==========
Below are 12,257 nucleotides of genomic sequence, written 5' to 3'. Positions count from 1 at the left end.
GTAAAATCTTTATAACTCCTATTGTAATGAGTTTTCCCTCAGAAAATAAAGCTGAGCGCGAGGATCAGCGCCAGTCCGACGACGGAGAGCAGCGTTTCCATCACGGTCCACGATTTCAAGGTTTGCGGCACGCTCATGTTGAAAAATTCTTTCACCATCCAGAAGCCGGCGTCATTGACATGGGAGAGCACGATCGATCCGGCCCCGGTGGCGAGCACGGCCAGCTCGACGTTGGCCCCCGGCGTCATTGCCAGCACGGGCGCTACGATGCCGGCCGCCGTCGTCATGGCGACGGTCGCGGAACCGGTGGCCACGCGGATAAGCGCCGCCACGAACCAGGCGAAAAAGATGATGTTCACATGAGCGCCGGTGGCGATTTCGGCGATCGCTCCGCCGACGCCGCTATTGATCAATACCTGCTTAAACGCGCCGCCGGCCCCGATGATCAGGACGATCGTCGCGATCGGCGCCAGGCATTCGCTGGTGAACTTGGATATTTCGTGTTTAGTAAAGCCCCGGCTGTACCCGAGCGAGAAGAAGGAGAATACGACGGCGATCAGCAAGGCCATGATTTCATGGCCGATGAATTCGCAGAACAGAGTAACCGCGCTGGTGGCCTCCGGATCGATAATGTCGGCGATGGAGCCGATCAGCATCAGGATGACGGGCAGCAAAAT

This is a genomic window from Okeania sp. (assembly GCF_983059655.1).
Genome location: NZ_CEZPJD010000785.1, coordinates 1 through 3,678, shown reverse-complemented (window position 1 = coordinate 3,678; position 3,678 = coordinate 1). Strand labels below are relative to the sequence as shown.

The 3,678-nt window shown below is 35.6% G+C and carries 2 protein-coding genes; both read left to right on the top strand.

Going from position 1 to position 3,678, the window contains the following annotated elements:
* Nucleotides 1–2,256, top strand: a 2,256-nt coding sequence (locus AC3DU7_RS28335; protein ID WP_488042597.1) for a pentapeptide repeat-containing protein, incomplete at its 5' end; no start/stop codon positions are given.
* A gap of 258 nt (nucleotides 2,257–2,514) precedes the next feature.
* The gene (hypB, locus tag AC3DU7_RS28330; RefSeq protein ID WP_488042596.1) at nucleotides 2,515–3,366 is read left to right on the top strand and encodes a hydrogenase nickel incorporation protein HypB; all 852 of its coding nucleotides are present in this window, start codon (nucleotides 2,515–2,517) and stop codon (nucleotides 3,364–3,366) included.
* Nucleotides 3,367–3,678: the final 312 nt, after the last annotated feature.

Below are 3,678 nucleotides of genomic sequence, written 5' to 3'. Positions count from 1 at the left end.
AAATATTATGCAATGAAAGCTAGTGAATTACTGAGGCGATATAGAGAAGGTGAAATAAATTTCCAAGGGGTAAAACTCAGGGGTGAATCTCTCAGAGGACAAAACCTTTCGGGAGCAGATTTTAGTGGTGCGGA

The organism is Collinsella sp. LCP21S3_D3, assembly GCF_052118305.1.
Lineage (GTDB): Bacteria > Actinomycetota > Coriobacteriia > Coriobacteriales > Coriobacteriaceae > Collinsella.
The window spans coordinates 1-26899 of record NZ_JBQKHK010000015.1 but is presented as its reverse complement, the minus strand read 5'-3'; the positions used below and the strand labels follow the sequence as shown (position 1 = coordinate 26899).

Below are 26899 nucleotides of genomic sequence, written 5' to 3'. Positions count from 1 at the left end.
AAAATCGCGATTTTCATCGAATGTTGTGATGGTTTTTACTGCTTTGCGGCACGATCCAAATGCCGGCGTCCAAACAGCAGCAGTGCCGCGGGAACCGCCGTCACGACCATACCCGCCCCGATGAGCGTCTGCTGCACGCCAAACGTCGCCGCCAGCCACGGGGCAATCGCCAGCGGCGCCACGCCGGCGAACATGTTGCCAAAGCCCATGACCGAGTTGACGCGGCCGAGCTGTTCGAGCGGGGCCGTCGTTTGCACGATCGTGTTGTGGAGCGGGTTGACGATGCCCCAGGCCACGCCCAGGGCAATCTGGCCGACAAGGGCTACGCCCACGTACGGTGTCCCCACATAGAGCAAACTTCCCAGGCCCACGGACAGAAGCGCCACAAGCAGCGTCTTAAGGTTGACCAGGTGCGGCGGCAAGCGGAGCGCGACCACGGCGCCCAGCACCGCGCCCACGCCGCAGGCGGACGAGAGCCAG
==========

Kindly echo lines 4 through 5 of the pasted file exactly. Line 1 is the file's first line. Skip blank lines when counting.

Genome location: NZ_CEZPJD010000785.1, coordinates 1 through 3,678, shown reverse-complemented (window position 1 = coordinate 3,678; position 3,678 = coordinate 1). Strand labels below are relative to the sequence as shown.

The 3,678-nt window shown below is 35.6% G+C and carries 2 protein-coding genes; both read left to right on the top strand.